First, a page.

Motogenn's Bike of the Month - Honda CBR1000RR Fireblade
Author: Motogenn Date Posted:15 October 2021
The Honda CBR1000RR, also known as the "Fireblade", is a 999 cc (61.0 cu in) liquid-cooled, inline four cylinder superbike.
Check out our parts for the Honda CBR1000RR Here.
It was introduced by Honda in 2003 as the 7th generation of the CBR series of bikes that began with the CBR900RR in 1990.
The Honda CBR1000RR was developed by the same team that was behind the series used in MotoGP.
The 2004-2005 or seventh generation bike boasted many of the new technologies at the time such as a longer swingarm, (which acted as a longer lever arm in the rear suspension for superior traction under acceleration and more progressive suspension action) as well as Unit Pro-Link rear suspension, and Dual Stage Fuel Injection System (DSFI).
The eighth generation RR introduced in 2006 offered incremental advancements over the earlier model, and less weight. Changes for 2006 included and weren't limited to:
- New intake and exhaust porting (higher flow, reduced chamber volume)
- Higher compression ratio (from 11.9:1 to 12.3:1)
- New exhaust system
- Larger 320 mm (13 in) front brake discs but thinner at 4.5 mm (0.18 in)
- Larger 220 mm (8.7 in) rear brake discs but thinner at 4.5 mm (0.18 in)
- New lighter swingarm
- Smaller, lighter rear caliper
- Revised front fairing design
The 2007 model year remained mostly unchanged except for color choices.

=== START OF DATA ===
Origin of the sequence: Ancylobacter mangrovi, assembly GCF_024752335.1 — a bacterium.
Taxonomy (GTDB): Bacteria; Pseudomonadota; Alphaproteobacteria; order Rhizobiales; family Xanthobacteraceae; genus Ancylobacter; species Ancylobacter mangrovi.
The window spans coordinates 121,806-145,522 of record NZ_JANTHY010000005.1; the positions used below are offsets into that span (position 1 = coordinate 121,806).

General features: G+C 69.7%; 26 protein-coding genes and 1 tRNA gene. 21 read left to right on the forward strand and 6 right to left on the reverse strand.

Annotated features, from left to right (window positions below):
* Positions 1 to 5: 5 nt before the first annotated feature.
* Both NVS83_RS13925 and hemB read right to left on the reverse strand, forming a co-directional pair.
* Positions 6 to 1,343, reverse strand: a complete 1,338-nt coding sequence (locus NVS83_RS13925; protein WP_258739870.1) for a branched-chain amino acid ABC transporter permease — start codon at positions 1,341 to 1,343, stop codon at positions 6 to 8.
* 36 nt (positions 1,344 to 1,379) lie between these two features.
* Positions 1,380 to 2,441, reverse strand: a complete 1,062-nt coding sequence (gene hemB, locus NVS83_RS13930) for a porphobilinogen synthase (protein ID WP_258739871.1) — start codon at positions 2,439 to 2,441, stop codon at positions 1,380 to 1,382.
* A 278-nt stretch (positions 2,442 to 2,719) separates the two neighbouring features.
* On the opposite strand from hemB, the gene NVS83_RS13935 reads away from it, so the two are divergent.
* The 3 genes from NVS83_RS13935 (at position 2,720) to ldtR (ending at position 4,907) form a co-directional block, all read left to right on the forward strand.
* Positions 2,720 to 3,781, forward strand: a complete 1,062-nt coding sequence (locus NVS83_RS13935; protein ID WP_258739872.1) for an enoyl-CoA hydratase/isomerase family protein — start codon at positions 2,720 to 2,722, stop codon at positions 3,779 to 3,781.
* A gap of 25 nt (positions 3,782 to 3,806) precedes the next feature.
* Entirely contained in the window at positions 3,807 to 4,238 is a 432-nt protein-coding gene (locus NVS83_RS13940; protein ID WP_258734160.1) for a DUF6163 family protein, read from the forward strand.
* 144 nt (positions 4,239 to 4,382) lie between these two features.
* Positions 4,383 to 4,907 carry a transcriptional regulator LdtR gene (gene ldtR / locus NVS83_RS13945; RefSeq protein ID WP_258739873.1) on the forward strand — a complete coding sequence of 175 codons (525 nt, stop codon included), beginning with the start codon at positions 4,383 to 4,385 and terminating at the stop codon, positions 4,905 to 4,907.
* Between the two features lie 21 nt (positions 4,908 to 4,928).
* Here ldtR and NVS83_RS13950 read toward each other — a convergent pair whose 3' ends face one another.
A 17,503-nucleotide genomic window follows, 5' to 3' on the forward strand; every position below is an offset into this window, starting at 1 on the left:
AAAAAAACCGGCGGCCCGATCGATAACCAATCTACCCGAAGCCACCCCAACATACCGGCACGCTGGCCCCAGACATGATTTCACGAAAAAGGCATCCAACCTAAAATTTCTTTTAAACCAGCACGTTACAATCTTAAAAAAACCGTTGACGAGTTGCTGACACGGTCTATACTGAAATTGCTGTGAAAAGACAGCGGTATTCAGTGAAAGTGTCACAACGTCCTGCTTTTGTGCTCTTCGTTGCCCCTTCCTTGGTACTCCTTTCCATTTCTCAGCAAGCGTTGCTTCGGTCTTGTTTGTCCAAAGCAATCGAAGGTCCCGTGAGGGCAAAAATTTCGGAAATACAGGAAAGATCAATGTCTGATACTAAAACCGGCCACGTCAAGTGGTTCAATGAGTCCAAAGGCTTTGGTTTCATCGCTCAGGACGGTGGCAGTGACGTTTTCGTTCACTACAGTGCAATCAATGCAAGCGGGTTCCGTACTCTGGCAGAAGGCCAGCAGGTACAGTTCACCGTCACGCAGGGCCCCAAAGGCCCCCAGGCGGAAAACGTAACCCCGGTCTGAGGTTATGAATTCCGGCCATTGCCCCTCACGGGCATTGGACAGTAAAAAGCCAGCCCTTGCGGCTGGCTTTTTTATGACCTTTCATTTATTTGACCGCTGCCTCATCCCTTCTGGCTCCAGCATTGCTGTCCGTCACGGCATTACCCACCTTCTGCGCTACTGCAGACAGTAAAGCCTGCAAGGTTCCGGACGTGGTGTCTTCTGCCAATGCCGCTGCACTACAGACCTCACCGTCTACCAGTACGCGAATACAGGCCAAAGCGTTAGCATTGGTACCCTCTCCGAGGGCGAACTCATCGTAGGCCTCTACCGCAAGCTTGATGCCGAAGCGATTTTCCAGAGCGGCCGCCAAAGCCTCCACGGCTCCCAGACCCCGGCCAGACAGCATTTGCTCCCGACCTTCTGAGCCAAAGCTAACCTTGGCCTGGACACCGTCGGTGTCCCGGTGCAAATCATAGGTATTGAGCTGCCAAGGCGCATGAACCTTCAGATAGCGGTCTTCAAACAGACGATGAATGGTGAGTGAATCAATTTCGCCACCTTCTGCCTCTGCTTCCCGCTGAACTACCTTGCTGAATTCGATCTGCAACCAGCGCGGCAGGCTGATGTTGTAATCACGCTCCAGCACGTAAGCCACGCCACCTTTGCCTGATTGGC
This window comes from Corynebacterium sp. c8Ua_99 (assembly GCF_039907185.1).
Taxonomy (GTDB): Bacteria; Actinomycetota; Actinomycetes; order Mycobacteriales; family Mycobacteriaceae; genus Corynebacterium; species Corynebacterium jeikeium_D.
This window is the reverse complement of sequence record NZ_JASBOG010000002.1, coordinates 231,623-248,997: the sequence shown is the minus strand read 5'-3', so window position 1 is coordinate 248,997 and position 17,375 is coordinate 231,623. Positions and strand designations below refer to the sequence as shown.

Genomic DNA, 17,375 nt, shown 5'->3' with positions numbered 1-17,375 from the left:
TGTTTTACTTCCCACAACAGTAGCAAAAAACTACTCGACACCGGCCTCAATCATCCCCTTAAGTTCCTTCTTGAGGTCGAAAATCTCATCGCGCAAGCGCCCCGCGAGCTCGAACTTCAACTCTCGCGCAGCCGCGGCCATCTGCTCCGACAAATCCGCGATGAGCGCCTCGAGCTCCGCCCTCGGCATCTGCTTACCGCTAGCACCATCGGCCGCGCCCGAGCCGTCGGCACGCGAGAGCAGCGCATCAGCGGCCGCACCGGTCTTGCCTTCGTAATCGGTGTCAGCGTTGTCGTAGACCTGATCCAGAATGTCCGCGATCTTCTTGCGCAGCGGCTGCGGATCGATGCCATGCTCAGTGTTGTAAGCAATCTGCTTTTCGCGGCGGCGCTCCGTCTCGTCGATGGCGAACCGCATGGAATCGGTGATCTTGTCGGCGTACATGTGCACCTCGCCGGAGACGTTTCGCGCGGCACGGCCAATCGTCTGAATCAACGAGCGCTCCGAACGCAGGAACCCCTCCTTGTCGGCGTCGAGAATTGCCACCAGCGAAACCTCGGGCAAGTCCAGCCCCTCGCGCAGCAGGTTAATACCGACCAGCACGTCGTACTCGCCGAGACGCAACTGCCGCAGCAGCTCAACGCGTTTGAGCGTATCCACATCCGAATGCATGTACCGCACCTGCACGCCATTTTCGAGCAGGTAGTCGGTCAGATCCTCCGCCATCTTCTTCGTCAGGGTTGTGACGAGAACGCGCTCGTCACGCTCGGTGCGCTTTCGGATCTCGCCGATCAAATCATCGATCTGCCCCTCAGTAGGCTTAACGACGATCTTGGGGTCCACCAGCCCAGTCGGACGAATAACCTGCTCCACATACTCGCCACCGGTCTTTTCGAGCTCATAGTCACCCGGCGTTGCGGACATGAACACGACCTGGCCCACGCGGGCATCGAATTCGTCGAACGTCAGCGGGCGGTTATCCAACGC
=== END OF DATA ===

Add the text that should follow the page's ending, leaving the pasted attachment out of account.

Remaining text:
An all-new ninth-generation CBR1000 RR was powered by an all-new 999 cc (61.0 cu in) inline-four engine with a redline of 13,000 rpm.
The 2009 bike remained much the same, in terms of engine, styling, and performance. The only major addition was the introduction of the optional factory fitted Combined ABS (C-ABS) system.
The 2010 or eleventh generation CBR1000 RR increased the diameter of the flywheel for more inertia. This did improe the low-rpm torque. The license plate assembly was also redesigned to make it quicker and easier to remove for track days and the muffler was redesigned for looks only.
In 2012, to celebrate it's 20th anniversary, the twelfth-generation CBR 1000 RR features Big Piston suspension technology and Showa balance-free shocks. There were also tweaks and improvements to the ABS, aerodynamics and LCD display.
In 2017 for the 25th anniversary, Honda has updated the CBR with new bodywork, traction control (in select modes) and a retuned engine.
The 2019 bike saw some electronic updates such as separating traction control and wheelie control. The ABS was tweaked and the ride-by-wire throttle motor was also enhanced, giving the throttle plates more quick reaction to the rider's inputs.
For 2020, the CBR1000RR was updated with a new name (CBR1000RR-R), had redesigned bodywork and new engine based on technologies used in RC213V MotoGP bike.